Gujarat woman ‘will marry’, claims it would be India’s first ‘sologamy’

A 24-year-old woman has caused a stir in the town of Vadodara, Gujarat, when she announced she would be getting married by submitting to traditional Hindu wedding rituals on June 11.

Experts, however, have said that a “sologamy” or self-marriage would have no legal status in India.

Speaking about her intentions, Kshama Bindu said she wants to break stereotypes and inspire others who are “tired of finding true love”.

Bindu, who identifies as bisexual, has also claimed that her marriage will be the first case of sologamy in India.

“At some point in my life, I realized that I don’t need a prince charming because I’m my own queen. I want the wedding day, but not the day after. That’s why I decided to get married on June 11. I will dress like a bride, participate in rituals, my friends will attend my wedding and then I will come home instead of going with the groom,” she said. told reporters.

Bindu, who is a professional, added that her mother, who lives in another city, gave her consent for the unusual “groomless” marriage.

“I have already booked a pandit (priest) to perform my wedding. I have observed that unlike the West, self-weddings are not popular in India. Therefore, I decided to start this trend and to inspire others. People may not like my idea, I’m sure I’m doing the right thing,” she said.

Reacting to comments that she was doing it for publicity, Bindu said she was already popular on social media as an influencer.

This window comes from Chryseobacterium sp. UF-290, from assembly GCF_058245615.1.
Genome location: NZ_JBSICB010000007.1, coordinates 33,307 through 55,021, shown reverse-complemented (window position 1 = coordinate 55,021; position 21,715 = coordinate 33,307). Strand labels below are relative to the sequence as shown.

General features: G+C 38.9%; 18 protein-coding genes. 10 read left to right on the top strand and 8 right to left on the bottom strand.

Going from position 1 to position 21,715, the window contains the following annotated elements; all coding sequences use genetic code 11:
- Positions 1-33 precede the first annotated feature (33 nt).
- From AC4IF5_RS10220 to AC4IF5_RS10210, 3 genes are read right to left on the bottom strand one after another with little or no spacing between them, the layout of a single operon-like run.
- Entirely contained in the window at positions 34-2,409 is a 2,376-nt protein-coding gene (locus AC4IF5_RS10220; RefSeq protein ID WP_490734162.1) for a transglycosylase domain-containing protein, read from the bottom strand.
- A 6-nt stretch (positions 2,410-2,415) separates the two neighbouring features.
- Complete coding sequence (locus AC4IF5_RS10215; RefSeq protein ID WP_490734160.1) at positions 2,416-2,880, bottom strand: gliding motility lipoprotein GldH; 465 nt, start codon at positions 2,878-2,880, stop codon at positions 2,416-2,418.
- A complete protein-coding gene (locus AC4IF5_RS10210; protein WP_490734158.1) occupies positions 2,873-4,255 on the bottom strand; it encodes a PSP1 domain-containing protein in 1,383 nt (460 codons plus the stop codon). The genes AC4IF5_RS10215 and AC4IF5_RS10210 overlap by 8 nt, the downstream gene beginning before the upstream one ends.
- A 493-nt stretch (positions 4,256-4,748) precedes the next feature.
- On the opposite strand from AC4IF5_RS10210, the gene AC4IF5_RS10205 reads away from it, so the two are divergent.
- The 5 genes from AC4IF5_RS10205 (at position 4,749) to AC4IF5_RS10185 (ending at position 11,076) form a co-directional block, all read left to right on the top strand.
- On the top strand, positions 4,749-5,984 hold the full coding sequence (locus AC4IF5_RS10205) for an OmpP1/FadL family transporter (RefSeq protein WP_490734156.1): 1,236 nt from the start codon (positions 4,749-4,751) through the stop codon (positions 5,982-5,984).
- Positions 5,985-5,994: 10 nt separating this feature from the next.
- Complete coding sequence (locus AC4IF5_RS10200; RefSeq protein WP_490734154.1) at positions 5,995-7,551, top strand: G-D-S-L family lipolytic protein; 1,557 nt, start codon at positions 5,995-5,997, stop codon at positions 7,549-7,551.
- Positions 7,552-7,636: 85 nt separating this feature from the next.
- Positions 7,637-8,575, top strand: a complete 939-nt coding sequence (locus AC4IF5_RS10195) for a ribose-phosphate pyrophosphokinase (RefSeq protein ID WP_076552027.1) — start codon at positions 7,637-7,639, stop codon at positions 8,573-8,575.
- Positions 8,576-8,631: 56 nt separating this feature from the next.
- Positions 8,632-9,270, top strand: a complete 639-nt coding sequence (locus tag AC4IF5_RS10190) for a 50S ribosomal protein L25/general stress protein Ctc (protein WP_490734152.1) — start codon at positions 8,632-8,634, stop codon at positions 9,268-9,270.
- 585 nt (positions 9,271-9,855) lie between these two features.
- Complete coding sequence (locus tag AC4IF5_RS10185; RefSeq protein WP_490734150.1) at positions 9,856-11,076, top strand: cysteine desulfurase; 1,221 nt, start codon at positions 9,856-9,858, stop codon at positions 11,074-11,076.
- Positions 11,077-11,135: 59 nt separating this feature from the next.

“I just want to break stereotypes and inspire others to love themselves. There are people who are tired of finding love or getting divorced multiple times. Being bisexual, I was also in love with a man and a girl. ‘a woman in the past. But now I want to give myself all the love,’ she said.

Legal experts, however, say that sologamy has no legal basis in India.

“According to Indian laws, you cannot get married. There must be two people in a marriage. Sologamy is not legal,” senior High Court counsel Krishnakant Vakharia said.

Another senior lawyer, Chandrakant Gupta, said, “The Hindu Marriage Act uses the terminology ‘either spouse’ which simply means that there must be two people to enter into the marriage. Sologamy will never pass legal scrutiny.

(Only the title and image of this report may have been edited by Business Standard staff; the rest of the content is auto-generated from a syndicated feed.)

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